Wednesday, August 6, 2014

Bypass the brain in karate and in soccer. Study shows Neymar is “bypassing the brain” as we teach in karate.

My good friend from Lithuania, Modestas Tursa, sent me an interesting article about the brain activity of soccer star Neymar during complex movements.
In karate we constantly talk about “bypassing the brain”, using the breath to make decisions (along with past experiences and proper wiring of the nervous system).
We stress that the brain has to be quiet during the many decisions and lot of information that we have to process in very short time.
Judgement, analyzing in intense situations when a lot of factors are involved and decisions has to be made quickly cause doubt, hesitation and conflict in ourselves.
The brain monitors, is aware of all the actions and the information, but once strategy is decided and interaction starts, the choices of action are subconscious, which is the only way to flow and be ahead of the opponent, leading the action, it is as the action is done for us.
“It is done for us” is not magic, it is experience and proper movement patterns acquired through quality training, along with the intuition we “allow” to take over by avoiding brain interference.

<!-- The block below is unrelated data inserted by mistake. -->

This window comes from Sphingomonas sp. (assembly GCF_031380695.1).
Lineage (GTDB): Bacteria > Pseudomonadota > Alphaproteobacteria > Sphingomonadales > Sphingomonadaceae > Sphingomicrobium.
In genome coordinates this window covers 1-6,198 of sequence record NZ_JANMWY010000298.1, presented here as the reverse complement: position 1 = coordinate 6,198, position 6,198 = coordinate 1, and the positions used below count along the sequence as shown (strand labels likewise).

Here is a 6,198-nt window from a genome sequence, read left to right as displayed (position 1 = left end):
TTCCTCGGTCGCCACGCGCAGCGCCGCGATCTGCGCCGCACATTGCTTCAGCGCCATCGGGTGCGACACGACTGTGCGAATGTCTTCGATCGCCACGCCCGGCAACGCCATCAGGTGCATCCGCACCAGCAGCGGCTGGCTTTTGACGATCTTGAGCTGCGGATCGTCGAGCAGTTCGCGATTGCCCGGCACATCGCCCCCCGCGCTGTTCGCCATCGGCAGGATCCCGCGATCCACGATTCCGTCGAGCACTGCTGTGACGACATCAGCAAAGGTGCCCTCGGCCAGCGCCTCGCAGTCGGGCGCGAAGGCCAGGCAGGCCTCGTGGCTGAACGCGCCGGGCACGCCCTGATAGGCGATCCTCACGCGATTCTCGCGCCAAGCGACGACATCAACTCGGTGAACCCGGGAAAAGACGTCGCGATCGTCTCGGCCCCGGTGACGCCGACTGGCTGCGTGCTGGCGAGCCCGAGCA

This low activity of the brain is beneficial to any sport when many decisions have to be made in a short time. I do not believe that in soccer quiet brain is taught systematically, but in karate the method is passed from generation to generation, we have a system by which anyone can attain this state of mind, I believe.

Brazilian superstar Neymar's brain activity while dancing past opponents is less than 10 percent the level of amateur players, suggesting he plays as if on autopilot, according to Japanese neurologists.

Results of brain scans conducted on Neymar in February this year indicated minimal cerebral function when he rotated his ankle and point to the Barcelona striker's wizardry being uncannily natural.
"From MRI images we discovered Neymar's brain activity to be less than 10 percent of an amateur player," researcher Eiichi Naito told AFP on Friday.
Naito concluded in his paper that the test results "provide valuable evidence that the football brain of Neymar recruits very limited neural resources in the motor-cortical foot regions during foot movements".

Naito told Japan's Mainichi Shimbun newspaper: "Reduced brain activity means less burden which allows (the player) to perform many complex movements at once. We believe this gives him the ability to execute his various shimmies."